Waiver demands on the DFB, pressure on FIFA – and the ban on human rights shirts. The debate about the World Cup in Qatar remains heated.
Beaming, Gianni Infantino greeted his World Cup referees before posing skillfully for photos in a red training jacket. Shortly before the start of the tournament, the FIFA boss once again spread a demonstratively good mood when welcoming the referees in Doha. And that despite the fact that FIFA is not only criticized for the ban on Danish human rights shirts. At the same time, the pressure is increasing in the heated debate about compensation.
The world association and the Qatari hosts are still playing for time. In Germany, however, the discussions are gaining momentum as a result of fan demands for the DFB and the players to waive the World Cup funds. The association takes “the information seriously and wants to enter into a dialogue with the fans, but also refers to the clear responsibility of FIFA,” said the DFB on Friday.
Should FIFA reject the idea of a fund in favor of migrant workers in Qatar, “we expect the DFB to use its prize money independently for compensation payments. The DFB national players should donate any prize money for the same purpose,” says one Open letter from the BoycottQatar2022 initiative and other fan representatives. However, the DFB still sees the ball in FIFA’s field – as does Amnesty International.
“Amid this growing outcry, the most important voice of all has remained conspicuously silent: that of Gianni Infantino,” Amnesty Secretary-General Agnes Callamard wrote in the French newspaper Le Monde. The fact that the FIFA boss recently wrote to the participants demanding that they refrain from “moral lessons” was described as a “crass attempt to suppress FIFA’s guilt for these abuses and its responsibility towards these workers”.
World Cup 2022: According to Qatar, the compensation fund is a “publicity stunt”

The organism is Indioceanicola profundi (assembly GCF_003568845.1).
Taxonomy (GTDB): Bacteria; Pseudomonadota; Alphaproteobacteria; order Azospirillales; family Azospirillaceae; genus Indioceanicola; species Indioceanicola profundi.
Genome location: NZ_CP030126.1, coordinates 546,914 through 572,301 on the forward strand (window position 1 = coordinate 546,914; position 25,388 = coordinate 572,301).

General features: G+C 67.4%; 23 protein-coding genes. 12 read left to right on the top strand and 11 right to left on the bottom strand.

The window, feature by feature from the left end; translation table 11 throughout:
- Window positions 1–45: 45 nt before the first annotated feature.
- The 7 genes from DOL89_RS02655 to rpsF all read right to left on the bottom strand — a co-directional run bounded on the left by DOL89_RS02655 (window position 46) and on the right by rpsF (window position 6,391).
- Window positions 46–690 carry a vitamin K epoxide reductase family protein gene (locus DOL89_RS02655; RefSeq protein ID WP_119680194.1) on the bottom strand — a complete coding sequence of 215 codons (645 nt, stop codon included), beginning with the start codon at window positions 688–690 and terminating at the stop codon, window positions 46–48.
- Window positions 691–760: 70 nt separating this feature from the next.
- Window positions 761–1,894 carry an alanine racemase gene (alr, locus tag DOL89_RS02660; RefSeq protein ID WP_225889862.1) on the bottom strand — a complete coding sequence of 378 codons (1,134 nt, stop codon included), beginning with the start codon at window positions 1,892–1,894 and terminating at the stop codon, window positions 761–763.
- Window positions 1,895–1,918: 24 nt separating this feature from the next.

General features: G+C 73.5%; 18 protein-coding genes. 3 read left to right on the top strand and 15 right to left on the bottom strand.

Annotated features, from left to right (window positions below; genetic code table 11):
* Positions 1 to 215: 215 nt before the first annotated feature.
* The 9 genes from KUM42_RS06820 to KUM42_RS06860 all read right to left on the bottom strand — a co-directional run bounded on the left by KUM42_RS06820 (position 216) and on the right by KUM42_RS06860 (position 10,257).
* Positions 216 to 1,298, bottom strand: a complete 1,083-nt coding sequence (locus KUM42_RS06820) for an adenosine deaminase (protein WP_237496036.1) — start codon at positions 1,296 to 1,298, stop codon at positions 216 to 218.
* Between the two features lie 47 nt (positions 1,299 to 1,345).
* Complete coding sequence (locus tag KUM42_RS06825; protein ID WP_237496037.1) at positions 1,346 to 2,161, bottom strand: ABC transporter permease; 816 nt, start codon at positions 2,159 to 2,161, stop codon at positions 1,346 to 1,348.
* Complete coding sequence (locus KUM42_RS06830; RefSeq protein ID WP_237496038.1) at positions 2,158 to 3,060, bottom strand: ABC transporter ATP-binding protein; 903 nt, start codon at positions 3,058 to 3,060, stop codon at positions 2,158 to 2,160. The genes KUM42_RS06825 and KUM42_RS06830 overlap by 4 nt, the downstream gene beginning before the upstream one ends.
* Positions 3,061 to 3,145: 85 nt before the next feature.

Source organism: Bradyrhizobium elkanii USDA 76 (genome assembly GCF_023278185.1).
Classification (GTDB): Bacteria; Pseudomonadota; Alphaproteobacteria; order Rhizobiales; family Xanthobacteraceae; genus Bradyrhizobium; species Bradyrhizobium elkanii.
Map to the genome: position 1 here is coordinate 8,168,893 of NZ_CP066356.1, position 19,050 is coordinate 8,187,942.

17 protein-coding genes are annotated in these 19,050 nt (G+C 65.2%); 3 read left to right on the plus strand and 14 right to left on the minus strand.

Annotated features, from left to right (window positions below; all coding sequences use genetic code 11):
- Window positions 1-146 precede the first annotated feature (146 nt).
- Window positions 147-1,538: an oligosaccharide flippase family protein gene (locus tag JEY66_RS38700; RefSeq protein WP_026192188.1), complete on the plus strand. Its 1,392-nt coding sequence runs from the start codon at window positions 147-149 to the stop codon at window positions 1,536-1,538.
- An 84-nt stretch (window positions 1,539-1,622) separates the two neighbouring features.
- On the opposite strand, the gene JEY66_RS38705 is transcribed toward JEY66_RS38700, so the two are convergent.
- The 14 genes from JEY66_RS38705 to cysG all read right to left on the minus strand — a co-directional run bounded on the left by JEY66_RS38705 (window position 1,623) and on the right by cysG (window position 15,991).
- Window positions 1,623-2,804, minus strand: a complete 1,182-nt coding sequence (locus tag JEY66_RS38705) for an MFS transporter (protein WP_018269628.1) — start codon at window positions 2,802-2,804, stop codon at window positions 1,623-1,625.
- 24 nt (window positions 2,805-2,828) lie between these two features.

DFB boss Bernd Neuendorf has long since joined the calls for such a fund. The DFB also refers to paragraph 6 of the human rights policy of the world association. In it, FIFA undertakes, among other things, “to make amends in the event of negative impacts on human rights that it has caused or to which it has contributed”.
The Qatari Minister of Labor recently spoke of an “advertising stunt” and FIFA is avoiding a clear positioning – the world association, on the other hand, created facts on another topic. FIFA banned training jerseys worn by the Danes with the inscription “Human rights for all” and, when asked, referred to their guidelines, according to which political, religious or personal slogans are prohibited on the equipment.
World Cup: Denmark regrets ban on training shirts
“We regret that, but we have to take it into account,” said Jakob Jensen, general secretary of the Danish association. From the point of view of the Danes, who will nevertheless wear all-black shirts as a sign against the exploitation of workers, the slogan is not a political message. Despite everything, they want to stick to the decision in order to avoid sanctions.
The “One Love” bandages could also provide further explosives in the coming days. DFB captain Manuel Neuer and several other nations are planning a sign of diversity. But it is still unclear whether FIFA will allow this.
In any case, Leon Goretzka sees the DFB stars as having a duty in Qatar. “It will be our job to use the world’s attention at a tournament like this to convey the values that are important to us,” said the international ZDF-Documentary secret matter Qatar. In the best case scenario, a sign must be “maximum visibility”. You can “rely on the fact that we will do everything for it”.